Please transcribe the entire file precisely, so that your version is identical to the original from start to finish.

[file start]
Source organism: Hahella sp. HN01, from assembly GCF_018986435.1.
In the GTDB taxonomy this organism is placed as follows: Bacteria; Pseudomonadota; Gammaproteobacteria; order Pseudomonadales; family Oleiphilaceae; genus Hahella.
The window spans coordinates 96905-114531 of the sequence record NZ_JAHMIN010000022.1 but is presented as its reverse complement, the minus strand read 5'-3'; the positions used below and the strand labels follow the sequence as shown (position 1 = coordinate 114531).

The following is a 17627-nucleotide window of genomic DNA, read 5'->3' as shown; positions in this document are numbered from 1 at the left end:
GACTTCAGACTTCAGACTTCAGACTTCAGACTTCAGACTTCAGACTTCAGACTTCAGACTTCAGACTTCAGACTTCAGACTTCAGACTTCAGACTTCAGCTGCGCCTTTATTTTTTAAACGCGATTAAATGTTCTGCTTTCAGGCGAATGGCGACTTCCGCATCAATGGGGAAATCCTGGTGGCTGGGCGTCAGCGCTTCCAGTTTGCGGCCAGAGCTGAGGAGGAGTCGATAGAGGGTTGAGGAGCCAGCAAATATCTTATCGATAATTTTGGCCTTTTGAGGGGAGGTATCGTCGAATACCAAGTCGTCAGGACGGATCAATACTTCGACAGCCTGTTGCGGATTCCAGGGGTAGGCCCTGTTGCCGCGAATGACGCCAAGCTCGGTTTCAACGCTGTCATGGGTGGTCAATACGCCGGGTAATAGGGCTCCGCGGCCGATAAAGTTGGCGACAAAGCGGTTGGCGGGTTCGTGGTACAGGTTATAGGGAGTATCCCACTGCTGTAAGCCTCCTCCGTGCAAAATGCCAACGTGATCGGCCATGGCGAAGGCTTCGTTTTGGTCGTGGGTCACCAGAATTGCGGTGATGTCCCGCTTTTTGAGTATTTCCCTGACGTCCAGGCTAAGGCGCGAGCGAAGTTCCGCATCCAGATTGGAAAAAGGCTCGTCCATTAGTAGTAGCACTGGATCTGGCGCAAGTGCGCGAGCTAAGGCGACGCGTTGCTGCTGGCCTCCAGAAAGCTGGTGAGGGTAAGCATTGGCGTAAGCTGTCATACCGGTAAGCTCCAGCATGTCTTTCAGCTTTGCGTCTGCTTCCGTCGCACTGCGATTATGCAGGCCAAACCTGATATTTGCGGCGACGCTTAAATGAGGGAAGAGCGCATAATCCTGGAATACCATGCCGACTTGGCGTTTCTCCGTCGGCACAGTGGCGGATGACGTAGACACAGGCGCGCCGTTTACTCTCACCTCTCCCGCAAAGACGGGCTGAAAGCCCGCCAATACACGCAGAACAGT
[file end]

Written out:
Source organism: Hahella sp. HN01, from assembly GCF_018986435.1.
In the GTDB taxonomy this organism is placed as follows: Bacteria; Pseudomonadota; Gammaproteobacteria; order Pseudomonadales; family Oleiphilaceae; genus Hahella.
The window spans coordinates 96905-114531 of the sequence record NZ_JAHMIN010000022.1 but is presented as its reverse complement, the minus strand read 5'-3'; the positions used below and the strand labels follow the sequence as shown (position 1 = coordinate 114531).

The following is a 17627-nucleotide window of genomic DNA, read 5'->3' as shown; positions in this document are numbered from 1 at the left end:
GACTTCAGACTTCAGACTTCAGACTTCAGACTTCAGACTTCAGACTTCAGACTTCAGACTTCAGACTTCAGACTTCAGACTTCAGACTTCAGACTTCAGCTGCGCCTTTATTTTTTAAACGCGATTAAATGTTCTGCTTTCAGGCGAATGGCGACTTCCGCATCAATGGGGAAATCCTGGTGGCTGGGCGTCAGCGCTTCCAGTTTGCGGCCAGAGCTGAGGAGGAGTCGATAGAGGGTTGAGGAGCCAGCAAATATCTTATCGATAATTTTGGCCTTTTGAGGGGAGGTATCGTCGAATACCAAGTCGTCAGGACGGATCAATACTTCGACAGCCTGTTGCGGATTCCAGGGGTAGGCCCTGTTGCCGCGAATGACGCCAAGCTCGGTTTCAACGCTGTCATGGGTGGTCAATACGCCGGGTAATAGGGCTCCGCGGCCGATAAAGTTGGCGACAAAGCGGTTGGCGGGTTCGTGGTACAGGTTATAGGGAGTATCCCACTGCTGTAAGCCTCCTCCGTGCAAAATGCCAACGTGATCGGCCATGGCGAAGGCTTCGTTTTGGTCGTGGGTCACCAGAATTGCGGTGATGTCCCGCTTTTTGAGTATTTCCCTGACGTCCAGGCTAAGGCGCGAGCGAAGTTCCGCATCCAGATTGGAAAAAGGCTCGTCCATTAGTAGTAGCACTGGATCTGGCGCAAGTGCGCGAGCTAAGGCGACGCGTTGCTGCTGGCCTCCAGAAAGCTGGTGAGGGTAAGCATTGGCGTAAGCTGTCATACCGGTAAGCTCCAGCATGTCTTTCAGCTTTGCGTCTGCTTCCGTCGCACTGCGATTATGCAGGCCAAACCTGATATTTGCGGCGACGCTTAAATGAGGGAAGAGCGCATAATCCTGGAATACCATGCCGACTTGGCGTTTCTCCGTCGGCACAGTGGCGGATGACGTAGACACAGGCGCGCCGTTTACTCTCACCTCTCCCGCAAAGACGGGCTGAAAGCCCGCCAATACACGCAGAACAGT